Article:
Why Would Anyone Be Mad About Praying for the President?

Donald and Melania Trump
Donald and Melania Trump (REUTERS/Toby Melville)

A few days ago, I took part in something that was deemed unacceptable and shameful.

I felt I was acting in good faith, and was on a sound biblical foundation. I had done the same thing many times in the past without incident and thought this would be no different. Boy, was I wrong.

According to some astonishing social media threads, my well-meaning gesture had now recast me, someone who, for all my life, has lived and loved with a wonderful eclectic group in our southern gumbo culture, as a hater.

My transgression?

I publicly prayed for the president.

Franklin Graham, Jentzen Franklin, Alveda King, Jack Graham, Paula White, Steve Strang and a diverse group of over 250 Christian and Jewish leaders joined an invitation for America's churches to pray. I was proud to participate. And it's in the Bible, too!

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I slowly became aware of my new inferior life station after a few unfortunate moments perusing the comments of the prayer invitation on Franklin's social media timeline. The heartbreaking flow of comments were more discouraging than amusing.

In our free land, except for "fire" in a crowded theater, it is OK to say what you want. It's one of the great blessings of liberty that exist nowhere else on earth. That didn't surprise me.

But some of the meanest, hate filled rants came for the home team.

Unhinged preacher types and their cheerleaders were verklempt; the spew was fierce, and the angry epithets were flying, in Jesus' name.

In one response to the invitation, a dear brother lovingly sent word to the President, "I pray you and Franklin Graham get to be cellmates in hell."

I'll take that as a "no."

Even after the prayer time, although it was not political, some in the disapproving Pharisaical throng were still banging the drum, forcing more than one preacher to write his flock explaining why he dared to pray for the President of the United States.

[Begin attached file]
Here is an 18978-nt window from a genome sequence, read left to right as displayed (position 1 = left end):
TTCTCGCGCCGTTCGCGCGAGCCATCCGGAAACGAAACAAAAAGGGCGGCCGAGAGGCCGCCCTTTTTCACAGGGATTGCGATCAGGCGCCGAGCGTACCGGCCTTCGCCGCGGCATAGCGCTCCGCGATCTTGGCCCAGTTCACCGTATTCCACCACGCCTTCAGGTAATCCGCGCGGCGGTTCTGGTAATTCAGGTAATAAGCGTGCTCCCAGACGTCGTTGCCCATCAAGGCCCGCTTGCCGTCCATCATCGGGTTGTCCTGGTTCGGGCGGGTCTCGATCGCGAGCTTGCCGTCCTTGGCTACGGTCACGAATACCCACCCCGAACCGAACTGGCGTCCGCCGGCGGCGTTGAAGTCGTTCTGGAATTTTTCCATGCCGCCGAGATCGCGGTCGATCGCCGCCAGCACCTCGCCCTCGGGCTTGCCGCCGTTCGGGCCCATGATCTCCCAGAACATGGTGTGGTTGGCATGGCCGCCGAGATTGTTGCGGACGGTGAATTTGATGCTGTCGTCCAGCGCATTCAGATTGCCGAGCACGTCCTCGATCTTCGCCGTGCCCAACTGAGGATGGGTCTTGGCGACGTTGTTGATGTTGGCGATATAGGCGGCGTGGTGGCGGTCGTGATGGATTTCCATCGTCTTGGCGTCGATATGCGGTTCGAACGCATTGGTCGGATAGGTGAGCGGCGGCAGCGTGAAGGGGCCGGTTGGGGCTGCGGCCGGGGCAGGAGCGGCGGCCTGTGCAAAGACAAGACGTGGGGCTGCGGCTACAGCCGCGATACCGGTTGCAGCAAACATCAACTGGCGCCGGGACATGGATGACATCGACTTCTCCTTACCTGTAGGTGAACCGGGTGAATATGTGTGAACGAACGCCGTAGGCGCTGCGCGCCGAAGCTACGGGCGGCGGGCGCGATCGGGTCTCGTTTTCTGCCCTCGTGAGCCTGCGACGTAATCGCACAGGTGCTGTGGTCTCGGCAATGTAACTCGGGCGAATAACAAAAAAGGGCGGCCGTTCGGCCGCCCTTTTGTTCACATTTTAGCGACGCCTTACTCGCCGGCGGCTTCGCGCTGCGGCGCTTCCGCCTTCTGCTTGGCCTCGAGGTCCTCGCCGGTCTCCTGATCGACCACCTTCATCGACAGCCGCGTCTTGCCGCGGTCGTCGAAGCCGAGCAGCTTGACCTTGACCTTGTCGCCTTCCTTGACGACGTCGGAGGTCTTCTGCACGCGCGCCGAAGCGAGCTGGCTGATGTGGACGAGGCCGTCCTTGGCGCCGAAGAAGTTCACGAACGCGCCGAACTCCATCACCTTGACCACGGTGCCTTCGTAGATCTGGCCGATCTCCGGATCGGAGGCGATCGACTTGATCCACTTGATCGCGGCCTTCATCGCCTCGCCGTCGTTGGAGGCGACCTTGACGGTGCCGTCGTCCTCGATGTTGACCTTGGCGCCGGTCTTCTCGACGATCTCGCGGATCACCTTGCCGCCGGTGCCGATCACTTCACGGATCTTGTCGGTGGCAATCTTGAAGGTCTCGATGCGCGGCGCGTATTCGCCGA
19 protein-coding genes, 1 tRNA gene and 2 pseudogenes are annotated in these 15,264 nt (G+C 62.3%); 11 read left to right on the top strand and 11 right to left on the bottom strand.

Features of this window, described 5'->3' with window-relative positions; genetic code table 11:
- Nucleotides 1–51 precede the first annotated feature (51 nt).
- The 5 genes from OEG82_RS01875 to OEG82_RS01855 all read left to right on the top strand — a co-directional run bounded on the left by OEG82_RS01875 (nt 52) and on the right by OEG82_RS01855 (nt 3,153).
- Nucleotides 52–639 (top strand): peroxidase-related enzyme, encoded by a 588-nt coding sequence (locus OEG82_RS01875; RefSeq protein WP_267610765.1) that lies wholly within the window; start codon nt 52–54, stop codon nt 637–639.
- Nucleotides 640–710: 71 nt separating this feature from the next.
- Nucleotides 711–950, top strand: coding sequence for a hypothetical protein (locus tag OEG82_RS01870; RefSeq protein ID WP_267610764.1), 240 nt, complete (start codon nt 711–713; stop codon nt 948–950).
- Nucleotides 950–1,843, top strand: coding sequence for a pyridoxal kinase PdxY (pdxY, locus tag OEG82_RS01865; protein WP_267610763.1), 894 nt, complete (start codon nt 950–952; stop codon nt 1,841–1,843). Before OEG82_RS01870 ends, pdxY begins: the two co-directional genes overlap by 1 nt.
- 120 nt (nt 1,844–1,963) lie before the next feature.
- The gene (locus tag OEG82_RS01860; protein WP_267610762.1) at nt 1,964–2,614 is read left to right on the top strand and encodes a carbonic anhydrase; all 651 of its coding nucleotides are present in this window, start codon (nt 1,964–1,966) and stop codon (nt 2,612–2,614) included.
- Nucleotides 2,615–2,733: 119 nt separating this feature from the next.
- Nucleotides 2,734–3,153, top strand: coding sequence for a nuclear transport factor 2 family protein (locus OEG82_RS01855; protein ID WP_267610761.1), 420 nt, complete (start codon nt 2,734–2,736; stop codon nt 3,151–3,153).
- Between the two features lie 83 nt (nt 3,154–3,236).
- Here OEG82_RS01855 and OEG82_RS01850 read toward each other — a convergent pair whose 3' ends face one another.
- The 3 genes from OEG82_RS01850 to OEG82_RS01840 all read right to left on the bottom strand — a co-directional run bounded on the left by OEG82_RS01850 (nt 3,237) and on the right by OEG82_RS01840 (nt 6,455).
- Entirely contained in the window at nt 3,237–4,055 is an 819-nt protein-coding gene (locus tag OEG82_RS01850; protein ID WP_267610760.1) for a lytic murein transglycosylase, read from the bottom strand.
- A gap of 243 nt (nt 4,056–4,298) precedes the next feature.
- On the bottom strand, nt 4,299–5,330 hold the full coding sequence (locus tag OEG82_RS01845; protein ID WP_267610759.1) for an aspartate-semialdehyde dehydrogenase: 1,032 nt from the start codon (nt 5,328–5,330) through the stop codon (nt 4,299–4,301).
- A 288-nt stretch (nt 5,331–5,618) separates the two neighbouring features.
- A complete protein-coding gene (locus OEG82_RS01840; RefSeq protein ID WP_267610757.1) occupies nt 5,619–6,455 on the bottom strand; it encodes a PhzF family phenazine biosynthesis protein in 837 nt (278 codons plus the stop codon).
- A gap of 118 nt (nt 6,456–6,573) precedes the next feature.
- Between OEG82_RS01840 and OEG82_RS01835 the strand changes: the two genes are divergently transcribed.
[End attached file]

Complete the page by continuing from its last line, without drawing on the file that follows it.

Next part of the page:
Guess we should always be watchful over the sensitive.

Traditionally, it's been easy to guess the political affiliation of a church body, and historically, for the most part, folks on all sides have given grace and space.

In this, when we knew there might be a natural disagreement, we understood first, we were grafted into the same supernatural family tree, and we acted accordingly. Yes, the uniqueness was fun, the fellowship was real.

But of late, I've witnessed the shaming, and I've noticed how the hostile divides of the outside have seamlessly seeped inside of the church house. It's just better dressed.

Lean in a bit, and you'll hear strains of a disapproving gospel attempting to infiltrate and intimidate people of faith, even in the pews. Think our way. Say our words. Or get assigned to a cell in hell.

And now, playing into this hair-trigger world, some have blended their personal biases, jealousies and anger into another gospel.

As compromised conduits against our God-given freedoms, they seem more agitated against the people of the Word who don't agree with them rather than those who pose the real demonic threats to our country and the Body of Christ.

Much of the chest beating smokescreens are meant to mask the rage against our Judeo-Christian foundation, mingled with a hate frenzy towards America. And now, those who speak these things are assigned hero status. Even in some churches.

This has led to the partnering with groups and causes that are polar opposite to their professed Holy Ghost values. The real tragedy is the damage done to innocent sheep, who, although well-meaning, are cluelessly pulled in.

Because of their own disappointments, and as result of nonstop conditioning, even those who know better have seamlessly joined the twisting of evil to look like something beautiful.

Even in the abortion debates, we're seeing the same "Christians willing to pile on" tactics.

I heard some cheer the abortionist who described killing as a "woman's right," ignoring the "unfortunate casualties" by using buzzwords like kindness and compassion. One former First Daughter even referred to abortion as "Christian."

It is sad when Christian terms are used to validate the hijacking of life.

But, to be honest, I've also winced as I've watched those marching for the babies morph into a full scream mode while in the face of a young pregnant girl.

I agree with the urgency of the call, I fully support it, but I'm not sure it is the welcome a confused, frightened young lady needs at that overwhelming moment.

In my heart I hear the words, "The goodness of God leads to repentance."

Perhaps some of that Holy Spirit goodness, kindness and gentleness might be more effective. On all sides.

Intimidating bombast has no place in God's House.

Whether it's from the pulpit, the movie star or just the gang down at the beauty parlor, if you are shamed or pronounced a hater, a bigot, and certainly not a real Christian simply because you're brave enough to pray for the president, you might want to strap on a pair of track shoes and run from there as fast as you can.

"Make no friendship with an angry man, and with a furious man you will not go, lest you learn his ways and get a snare to your soul," Proverbs 22:24-25.

Michael Green is pastor with his wife, Linda, at The LifeGate (thelifegate.com) in Metairie and Mandeville, Louisiana. He is also a speaker, singer, producer and writer. Find him on Twitter (@MichaelGreen77).

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